Shaping Democracy in a Dictatorship

Democrats, written and directed and  by independent filmmaker Camilla Nielsson, won the award for Best Documentary Feature at the 2015 Tribeca Film Festival in April. Writer and feminist activist Gloria Steinem gave Nielsson her award. This is Nielsson’s first feature length film.

Mwonzora & Mangwana Cinematographer: Henrik Bohn Ipsen. Photograph courtesy of the Tribeca Film Festival.

Mwonzora & Mangwana Cinematographer: Henrik Bohn Ipsen. Photograph courtesy of the Tribeca Film Festival.

The plight of Zimbabweans living under a ruthless dictator is nothing new to readers of The WIP. Zimbabwe’s economic crisis in the run up to the 2008 election, the election violence, and the time period of Nielsson’s film was covered extensively by WIP Contributors Constance Manika, Lelety Mabasa, and Grace Kwinjeh.

In 2008, Robert Mugabe, head of the ZANU-PF party and Zimbabwe’s only president since the country’s independence from colonial rule in 1980, was accused of stealing the election from his opponent Morgan Tsvangirai, leader of the opposition party Movement for Democratic Change (MDC). Responding to pressure from the international community, a compromise was agreed to and the two men accepted a power sharing arrangement. President Mugabe also agreed to draft a democratic constitution.

Two men, Paul Mangwana from the ZANU-PF party and Douglas Mwonzora from the MDC are put in charge of the drafting committee. Both men differ in temperament and agendas but share a passion for a new democratic constitution.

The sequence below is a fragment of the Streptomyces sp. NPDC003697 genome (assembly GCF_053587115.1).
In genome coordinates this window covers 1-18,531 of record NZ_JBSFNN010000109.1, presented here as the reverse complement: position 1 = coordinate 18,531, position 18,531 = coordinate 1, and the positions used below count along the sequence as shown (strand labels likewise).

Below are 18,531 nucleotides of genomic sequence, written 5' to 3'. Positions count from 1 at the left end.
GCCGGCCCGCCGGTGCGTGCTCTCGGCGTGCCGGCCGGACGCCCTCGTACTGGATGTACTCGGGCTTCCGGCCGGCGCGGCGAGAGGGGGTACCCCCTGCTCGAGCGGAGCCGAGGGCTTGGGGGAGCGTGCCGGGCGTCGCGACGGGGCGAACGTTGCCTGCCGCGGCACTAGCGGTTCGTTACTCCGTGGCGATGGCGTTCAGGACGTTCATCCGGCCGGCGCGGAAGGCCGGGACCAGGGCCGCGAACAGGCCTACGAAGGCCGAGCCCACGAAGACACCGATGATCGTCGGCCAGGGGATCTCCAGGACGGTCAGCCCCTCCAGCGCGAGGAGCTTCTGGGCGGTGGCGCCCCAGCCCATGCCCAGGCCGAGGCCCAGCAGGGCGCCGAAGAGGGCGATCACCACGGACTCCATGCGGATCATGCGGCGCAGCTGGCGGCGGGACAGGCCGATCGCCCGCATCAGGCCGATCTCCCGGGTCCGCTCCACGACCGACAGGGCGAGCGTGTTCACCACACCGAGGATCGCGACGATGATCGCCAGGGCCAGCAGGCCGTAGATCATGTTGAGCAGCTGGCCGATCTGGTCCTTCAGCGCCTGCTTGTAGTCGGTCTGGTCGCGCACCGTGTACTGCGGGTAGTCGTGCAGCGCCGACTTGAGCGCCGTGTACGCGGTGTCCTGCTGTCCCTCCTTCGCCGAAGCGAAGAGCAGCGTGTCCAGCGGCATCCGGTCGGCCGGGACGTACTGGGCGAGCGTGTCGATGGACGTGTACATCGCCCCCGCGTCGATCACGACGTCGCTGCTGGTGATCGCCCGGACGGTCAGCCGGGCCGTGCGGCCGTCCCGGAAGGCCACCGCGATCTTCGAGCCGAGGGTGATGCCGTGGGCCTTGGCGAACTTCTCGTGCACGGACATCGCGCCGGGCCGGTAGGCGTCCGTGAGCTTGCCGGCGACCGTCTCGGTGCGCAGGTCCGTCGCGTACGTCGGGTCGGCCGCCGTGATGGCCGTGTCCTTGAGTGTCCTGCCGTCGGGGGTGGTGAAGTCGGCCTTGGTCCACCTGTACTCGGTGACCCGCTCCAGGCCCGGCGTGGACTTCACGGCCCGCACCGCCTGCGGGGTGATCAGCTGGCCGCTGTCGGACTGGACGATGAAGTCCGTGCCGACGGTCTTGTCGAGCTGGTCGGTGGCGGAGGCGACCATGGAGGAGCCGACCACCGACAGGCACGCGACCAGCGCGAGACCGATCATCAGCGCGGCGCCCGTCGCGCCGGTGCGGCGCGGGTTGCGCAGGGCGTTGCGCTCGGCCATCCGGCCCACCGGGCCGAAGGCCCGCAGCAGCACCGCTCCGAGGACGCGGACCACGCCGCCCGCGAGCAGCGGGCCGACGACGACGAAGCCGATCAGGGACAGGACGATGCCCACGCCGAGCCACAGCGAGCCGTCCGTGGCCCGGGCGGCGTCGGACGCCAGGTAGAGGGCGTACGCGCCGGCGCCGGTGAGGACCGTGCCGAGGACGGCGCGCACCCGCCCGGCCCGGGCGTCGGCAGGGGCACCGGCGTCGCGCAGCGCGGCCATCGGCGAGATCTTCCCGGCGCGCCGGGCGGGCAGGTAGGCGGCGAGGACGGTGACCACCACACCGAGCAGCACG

Director: Camilla Nielsson. Photograph courtesy of the Tribeca Film Festival.

Director: Camilla Nielsson. Photograph courtesy of the Tribeca Film Festival.

For three years, Nielsson is “a fly on the wall” covering the progress of the developing constitution. Her camera follows Mangwana and Mwonzora both at meetings together and in individual interviews. In addition, she covers town meetings attended by carefully rehearsed citizens expressing views supportive to the ZANU-PF party. Sometimes these meetings erupt into riots between the two party adherents.

Mainly, Democrats records the ups and downs of the constitution drafting process and follows the conflicts and fallouts between Mangwana and Mwonzora as the project falls seriously behind schedule. At one point Mwonzora is thrown in jail by Mugabe’s secret police; at another Mangwana’s life is threatened as he is labeled a traitor by the ZANU- PF party. Nielsson manages to keep the cameras rolling throughout the complex process of shaping democracy in a dictatorship.

What makes Democrats so amazing is the director’s extraordinary behind the scene access to Mangwana and Mwonzora in such a tightly censored dictatorship and her seamless cinéma vérité style of filmmaking.

In the end, both Mwonzora and Mangwana develop a greater understanding and respect for each other and, despite all the diversionary tactics of the Mugabe government, finish and sign a newly written constitution.  Post filming, Mugabe wins another election in 2013 ignoring the provisions of the new constitution.  He is now 91-years-old and is contemplating placing his much hated younger wife into power. The road to Zimbabwe’s democracy is difficult.  Almost two hours long, Democrats is worth your attention.

photoAbout the Author: Barbara Castro is a Family Mediator and is currently working on a film project to introduce divorcing families to the benefits of mediation rather than litigation. She reviews films at the New York Film Festival and the Tribeca Film Festival for The WIP.

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